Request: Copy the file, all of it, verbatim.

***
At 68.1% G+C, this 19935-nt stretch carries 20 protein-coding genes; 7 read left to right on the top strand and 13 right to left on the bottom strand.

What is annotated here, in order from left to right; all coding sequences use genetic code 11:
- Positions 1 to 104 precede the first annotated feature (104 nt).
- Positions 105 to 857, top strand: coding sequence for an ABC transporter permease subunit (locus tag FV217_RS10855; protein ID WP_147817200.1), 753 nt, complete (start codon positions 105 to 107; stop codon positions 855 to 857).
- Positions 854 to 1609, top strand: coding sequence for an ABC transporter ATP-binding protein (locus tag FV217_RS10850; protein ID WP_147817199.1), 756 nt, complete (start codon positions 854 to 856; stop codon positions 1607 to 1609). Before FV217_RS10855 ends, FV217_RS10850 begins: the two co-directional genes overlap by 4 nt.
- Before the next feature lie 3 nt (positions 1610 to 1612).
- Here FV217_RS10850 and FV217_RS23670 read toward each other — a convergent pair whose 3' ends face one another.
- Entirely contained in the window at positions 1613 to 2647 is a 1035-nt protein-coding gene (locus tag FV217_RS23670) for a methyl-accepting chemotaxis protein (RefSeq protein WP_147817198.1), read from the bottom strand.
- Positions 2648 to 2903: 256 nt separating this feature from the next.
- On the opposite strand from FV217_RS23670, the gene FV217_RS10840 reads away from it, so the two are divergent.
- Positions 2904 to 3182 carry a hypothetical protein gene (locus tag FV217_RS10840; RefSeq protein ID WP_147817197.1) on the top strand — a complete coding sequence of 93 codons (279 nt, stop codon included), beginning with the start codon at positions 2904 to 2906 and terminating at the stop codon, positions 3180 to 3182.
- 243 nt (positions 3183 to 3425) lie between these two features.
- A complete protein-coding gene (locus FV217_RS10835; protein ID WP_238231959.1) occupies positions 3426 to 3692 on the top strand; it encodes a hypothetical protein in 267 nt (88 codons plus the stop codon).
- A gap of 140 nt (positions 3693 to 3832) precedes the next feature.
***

At 68.1% G+C, this 19935-nt stretch carries 20 protein-coding genes; 7 read left to right on the top strand and 13 right to left on the bottom strand.

What is annotated here, in order from left to right; all coding sequences use genetic code 11:
- Positions 1 to 104 precede the first annotated feature (104 nt).
- Positions 105 to 857, top strand: coding sequence for an ABC transporter permease subunit (locus tag FV217_RS10855; protein ID WP_147817200.1), 753 nt, complete (start codon positions 105 to 107; stop codon positions 855 to 857).
- Positions 854 to 1609, top strand: coding sequence for an ABC transporter ATP-binding protein (locus tag FV217_RS10850; protein ID WP_147817199.1), 756 nt, complete (start codon positions 854 to 856; stop codon positions 1607 to 1609). Before FV217_RS10855 ends, FV217_RS10850 begins: the two co-directional genes overlap by 4 nt.
- Before the next feature lie 3 nt (positions 1610 to 1612).
- Here FV217_RS10850 and FV217_RS23670 read toward each other — a convergent pair whose 3' ends face one another.
- Entirely contained in the window at positions 1613 to 2647 is a 1035-nt protein-coding gene (locus tag FV217_RS23670) for a methyl-accepting chemotaxis protein (RefSeq protein WP_147817198.1), read from the bottom strand.
- Positions 2648 to 2903: 256 nt separating this feature from the next.
- On the opposite strand from FV217_RS23670, the gene FV217_RS10840 reads away from it, so the two are divergent.
- Positions 2904 to 3182 carry a hypothetical protein gene (locus tag FV217_RS10840; RefSeq protein ID WP_147817197.1) on the top strand — a complete coding sequence of 93 codons (279 nt, stop codon included), beginning with the start codon at positions 2904 to 2906 and terminating at the stop codon, positions 3180 to 3182.
- 243 nt (positions 3183 to 3425) lie between these two features.
- A complete protein-coding gene (locus FV217_RS10835; protein ID WP_238231959.1) occupies positions 3426 to 3692 on the top strand; it encodes a hypothetical protein in 267 nt (88 codons plus the stop codon).
- A gap of 140 nt (positions 3693 to 3832) precedes the next feature.